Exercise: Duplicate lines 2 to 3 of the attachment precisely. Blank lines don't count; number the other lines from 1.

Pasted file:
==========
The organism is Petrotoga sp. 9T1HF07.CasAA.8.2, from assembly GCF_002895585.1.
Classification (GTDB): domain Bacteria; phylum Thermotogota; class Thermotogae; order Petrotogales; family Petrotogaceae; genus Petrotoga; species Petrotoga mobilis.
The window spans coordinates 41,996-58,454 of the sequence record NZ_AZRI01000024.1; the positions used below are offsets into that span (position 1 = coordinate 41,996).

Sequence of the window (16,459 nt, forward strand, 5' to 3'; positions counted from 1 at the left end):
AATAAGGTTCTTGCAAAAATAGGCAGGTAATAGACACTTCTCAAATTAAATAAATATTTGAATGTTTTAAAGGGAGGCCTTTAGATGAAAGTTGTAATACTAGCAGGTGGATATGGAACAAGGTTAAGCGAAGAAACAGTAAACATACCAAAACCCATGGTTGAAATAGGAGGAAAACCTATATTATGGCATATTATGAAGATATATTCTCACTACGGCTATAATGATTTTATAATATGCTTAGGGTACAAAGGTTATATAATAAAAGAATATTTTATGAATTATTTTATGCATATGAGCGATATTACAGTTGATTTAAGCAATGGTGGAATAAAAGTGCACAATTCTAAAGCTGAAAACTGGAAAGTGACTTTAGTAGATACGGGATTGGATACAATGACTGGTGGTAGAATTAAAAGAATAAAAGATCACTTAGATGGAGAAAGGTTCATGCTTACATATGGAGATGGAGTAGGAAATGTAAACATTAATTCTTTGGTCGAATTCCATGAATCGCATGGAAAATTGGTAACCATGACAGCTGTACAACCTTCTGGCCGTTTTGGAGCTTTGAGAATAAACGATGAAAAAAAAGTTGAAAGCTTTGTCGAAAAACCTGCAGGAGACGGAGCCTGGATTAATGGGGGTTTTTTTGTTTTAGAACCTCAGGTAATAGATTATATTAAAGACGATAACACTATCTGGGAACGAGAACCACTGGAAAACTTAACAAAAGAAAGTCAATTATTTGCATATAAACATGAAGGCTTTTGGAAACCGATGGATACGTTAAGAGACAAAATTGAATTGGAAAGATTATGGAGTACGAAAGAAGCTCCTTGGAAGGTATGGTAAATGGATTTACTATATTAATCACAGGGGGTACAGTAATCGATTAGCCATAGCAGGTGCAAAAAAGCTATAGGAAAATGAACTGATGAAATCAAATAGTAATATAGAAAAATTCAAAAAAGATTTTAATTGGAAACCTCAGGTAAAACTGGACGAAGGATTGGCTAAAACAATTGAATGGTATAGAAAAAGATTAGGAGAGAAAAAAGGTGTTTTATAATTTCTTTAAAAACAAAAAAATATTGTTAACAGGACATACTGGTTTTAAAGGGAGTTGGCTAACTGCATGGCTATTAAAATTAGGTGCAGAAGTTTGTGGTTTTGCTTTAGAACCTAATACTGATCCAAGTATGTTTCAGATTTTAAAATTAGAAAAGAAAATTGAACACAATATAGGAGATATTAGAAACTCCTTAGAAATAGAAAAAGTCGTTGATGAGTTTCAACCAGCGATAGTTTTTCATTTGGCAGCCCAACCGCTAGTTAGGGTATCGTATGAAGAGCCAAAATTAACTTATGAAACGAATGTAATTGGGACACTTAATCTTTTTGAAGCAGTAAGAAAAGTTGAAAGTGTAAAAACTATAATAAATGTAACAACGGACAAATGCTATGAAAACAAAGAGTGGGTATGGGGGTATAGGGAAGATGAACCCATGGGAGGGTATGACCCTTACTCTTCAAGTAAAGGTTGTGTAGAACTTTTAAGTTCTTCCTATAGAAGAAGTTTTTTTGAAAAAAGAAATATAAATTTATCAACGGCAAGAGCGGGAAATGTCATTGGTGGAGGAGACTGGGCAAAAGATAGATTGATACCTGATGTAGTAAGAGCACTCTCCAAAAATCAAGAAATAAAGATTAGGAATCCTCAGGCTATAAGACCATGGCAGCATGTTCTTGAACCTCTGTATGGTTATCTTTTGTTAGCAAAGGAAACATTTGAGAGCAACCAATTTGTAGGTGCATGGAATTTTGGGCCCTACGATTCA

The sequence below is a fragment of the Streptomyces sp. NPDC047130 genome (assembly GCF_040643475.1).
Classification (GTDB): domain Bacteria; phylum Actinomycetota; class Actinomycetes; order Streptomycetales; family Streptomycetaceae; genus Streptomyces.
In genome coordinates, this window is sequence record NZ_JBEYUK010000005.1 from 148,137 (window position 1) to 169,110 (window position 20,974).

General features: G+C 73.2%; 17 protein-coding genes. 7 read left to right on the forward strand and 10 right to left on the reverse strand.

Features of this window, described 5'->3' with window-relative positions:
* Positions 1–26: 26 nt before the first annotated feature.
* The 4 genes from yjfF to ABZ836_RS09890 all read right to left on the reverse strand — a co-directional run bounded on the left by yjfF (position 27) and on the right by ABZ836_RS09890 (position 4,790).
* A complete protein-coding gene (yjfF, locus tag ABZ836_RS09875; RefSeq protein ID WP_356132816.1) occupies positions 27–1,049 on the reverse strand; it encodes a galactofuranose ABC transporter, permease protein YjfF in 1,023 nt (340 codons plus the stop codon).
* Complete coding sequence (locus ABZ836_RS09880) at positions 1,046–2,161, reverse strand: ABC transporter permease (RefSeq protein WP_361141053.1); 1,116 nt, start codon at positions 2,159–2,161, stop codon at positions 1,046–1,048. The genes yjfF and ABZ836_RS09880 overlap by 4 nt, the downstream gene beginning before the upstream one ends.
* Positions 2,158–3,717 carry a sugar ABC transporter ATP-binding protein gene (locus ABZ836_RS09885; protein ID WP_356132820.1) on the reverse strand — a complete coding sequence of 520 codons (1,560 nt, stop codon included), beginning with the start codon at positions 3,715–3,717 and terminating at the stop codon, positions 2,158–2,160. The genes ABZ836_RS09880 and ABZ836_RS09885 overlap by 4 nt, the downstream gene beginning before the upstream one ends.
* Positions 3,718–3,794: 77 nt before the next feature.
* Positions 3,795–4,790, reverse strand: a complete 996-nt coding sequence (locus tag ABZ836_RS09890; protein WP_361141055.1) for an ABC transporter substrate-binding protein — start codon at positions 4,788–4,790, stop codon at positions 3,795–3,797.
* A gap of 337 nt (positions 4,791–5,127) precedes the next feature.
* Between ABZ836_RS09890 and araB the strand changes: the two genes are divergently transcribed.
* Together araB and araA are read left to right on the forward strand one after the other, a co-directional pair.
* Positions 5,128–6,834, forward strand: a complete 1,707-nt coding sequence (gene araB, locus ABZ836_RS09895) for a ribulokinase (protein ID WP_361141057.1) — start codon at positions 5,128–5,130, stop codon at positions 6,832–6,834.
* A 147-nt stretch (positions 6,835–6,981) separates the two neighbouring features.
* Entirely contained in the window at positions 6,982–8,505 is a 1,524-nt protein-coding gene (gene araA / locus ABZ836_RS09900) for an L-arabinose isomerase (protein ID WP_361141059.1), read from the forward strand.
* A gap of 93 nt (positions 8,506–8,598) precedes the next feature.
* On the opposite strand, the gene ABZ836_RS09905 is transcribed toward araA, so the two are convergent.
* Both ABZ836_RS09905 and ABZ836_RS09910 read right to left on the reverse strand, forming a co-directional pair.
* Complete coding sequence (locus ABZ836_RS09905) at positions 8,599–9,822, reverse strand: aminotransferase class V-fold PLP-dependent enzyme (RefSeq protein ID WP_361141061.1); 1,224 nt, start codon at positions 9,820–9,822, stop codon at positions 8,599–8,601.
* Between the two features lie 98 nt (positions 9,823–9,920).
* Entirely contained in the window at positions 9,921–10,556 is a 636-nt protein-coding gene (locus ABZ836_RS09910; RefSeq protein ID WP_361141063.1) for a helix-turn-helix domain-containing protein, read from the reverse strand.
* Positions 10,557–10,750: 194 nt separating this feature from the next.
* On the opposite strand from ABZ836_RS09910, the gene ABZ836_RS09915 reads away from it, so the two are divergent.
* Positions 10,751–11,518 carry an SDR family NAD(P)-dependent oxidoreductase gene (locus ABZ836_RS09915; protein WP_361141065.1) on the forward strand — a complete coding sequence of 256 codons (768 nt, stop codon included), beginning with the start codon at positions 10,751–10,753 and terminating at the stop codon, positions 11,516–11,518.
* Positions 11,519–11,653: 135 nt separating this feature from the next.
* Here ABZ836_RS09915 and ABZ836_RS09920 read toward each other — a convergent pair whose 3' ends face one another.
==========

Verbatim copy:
Classification (GTDB): domain Bacteria; phylum Thermotogota; class Thermotogae; order Petrotogales; family Petrotogaceae; genus Petrotoga; species Petrotoga mobilis.
The window spans coordinates 41,996-58,454 of the sequence record NZ_AZRI01000024.1; the positions used below are offsets into that span (position 1 = coordinate 41,996).